Aside from the political and educational element of the story, the story is a touching one of a young woman finding confidence and happiness with a Labrador retriever by her side. Since I first saw the movie of Old Yeller, I have cried when I read about dogs and their relationships with humans. This book is no exception for me. I experienced triumphant moments with the author and also some very sad moments. It is a wonderful treat to read about the training of her dog and the team that results from labor and love. The reader will learn about charitable organizations that help these transformations occur in the lives of people by providing trained dogs for free.

The only shortcoming of this book was that it felt over-edited to me. Perhaps this is necessary because the target audience is young adult and teen readers, but I would have preferred that the author's strong voice resounded more, rather than being muffled in the writing process.
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26 of 27 people found the following review helpful By Donna L Standley on August 4, 2010
Format: Paperback
A wonderful story. A must read for anyone who loves animals and works with them. This is a wonderful story about a woman with CP and how a service dog named Slugger changed her life for the better. I hope you take the time to read her story, I'm glad I did.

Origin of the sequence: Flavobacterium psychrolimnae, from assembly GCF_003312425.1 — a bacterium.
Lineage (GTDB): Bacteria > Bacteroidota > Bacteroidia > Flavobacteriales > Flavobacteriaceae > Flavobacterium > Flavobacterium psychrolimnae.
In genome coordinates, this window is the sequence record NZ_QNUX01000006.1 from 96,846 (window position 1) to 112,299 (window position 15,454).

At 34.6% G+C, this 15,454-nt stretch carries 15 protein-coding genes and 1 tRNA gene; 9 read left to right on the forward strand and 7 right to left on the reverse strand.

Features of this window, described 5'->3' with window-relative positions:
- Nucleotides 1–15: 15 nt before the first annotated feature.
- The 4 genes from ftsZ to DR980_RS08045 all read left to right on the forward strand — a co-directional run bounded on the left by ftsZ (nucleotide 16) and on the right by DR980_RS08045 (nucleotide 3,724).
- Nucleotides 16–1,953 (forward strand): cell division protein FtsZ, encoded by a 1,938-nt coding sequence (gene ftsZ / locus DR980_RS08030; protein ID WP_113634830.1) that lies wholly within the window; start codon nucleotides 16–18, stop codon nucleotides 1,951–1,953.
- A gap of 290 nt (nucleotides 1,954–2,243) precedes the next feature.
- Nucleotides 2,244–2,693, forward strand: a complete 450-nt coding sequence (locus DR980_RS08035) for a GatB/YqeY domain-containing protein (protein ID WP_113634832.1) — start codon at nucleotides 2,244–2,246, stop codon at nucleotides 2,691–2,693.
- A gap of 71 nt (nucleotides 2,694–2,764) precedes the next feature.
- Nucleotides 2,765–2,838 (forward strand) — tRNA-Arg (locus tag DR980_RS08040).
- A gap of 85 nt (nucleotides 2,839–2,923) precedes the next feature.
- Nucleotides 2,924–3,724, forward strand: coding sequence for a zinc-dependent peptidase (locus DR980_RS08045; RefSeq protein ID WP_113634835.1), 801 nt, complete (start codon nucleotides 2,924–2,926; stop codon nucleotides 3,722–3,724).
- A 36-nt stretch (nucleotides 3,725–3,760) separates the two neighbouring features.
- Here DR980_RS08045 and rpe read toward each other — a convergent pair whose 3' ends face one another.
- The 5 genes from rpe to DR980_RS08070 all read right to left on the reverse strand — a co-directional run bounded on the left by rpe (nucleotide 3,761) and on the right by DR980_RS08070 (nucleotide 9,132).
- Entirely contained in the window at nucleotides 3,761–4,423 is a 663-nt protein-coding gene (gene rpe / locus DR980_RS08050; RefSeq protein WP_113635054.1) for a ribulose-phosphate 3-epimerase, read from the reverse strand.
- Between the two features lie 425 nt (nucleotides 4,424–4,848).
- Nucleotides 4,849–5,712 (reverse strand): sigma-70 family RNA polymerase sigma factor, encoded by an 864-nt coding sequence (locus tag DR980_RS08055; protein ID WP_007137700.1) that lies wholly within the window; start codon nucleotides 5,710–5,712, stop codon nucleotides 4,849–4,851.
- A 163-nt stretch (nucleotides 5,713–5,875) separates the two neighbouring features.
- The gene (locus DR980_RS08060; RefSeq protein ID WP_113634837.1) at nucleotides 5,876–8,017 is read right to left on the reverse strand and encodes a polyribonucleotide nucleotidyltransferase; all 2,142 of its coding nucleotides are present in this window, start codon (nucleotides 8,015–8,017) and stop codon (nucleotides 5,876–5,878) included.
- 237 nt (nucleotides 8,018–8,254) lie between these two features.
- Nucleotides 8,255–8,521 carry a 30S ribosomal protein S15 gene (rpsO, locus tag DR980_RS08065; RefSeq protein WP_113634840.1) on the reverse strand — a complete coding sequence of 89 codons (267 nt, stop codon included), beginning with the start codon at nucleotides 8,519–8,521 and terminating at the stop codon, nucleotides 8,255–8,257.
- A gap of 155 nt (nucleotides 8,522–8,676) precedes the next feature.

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17 of 18 people found the following review helpful By Amazon Customer on February 12, 2012
Format: Kindle Edition
I like nonfiction stories that deal with real life experiences. I have worked with the disabled and with animal rescue for the past 10 years. I was looking for a quick read to get from the amazon owner lenders library and I decided to pick this book. I have always been interested in how animals can help people, and was looking forward to learning more about using dogs for assistance. It was a quick read that was written in everyday language. There were a few errors in this book such as a couple of blank pages in this book that was slightly distracting. I also don't like reading books with lots of foul language, and this book has quite a bit which seemed unnecessary. The story was well written, and I felt the emotion of attachment of her and slugger throughout the book. I learned a lot of how service dogs can assist through her account of the book. As a middle school language arts teacher I am always looking for good books to encourage my students to read, but even though it is their reading level I can't recommend for them to read it. It would have a wider audience if it was not for the language in the book.
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11 of 12 people found the following review helpful By Rikku on December 23, 2010
Format: Kindle Edition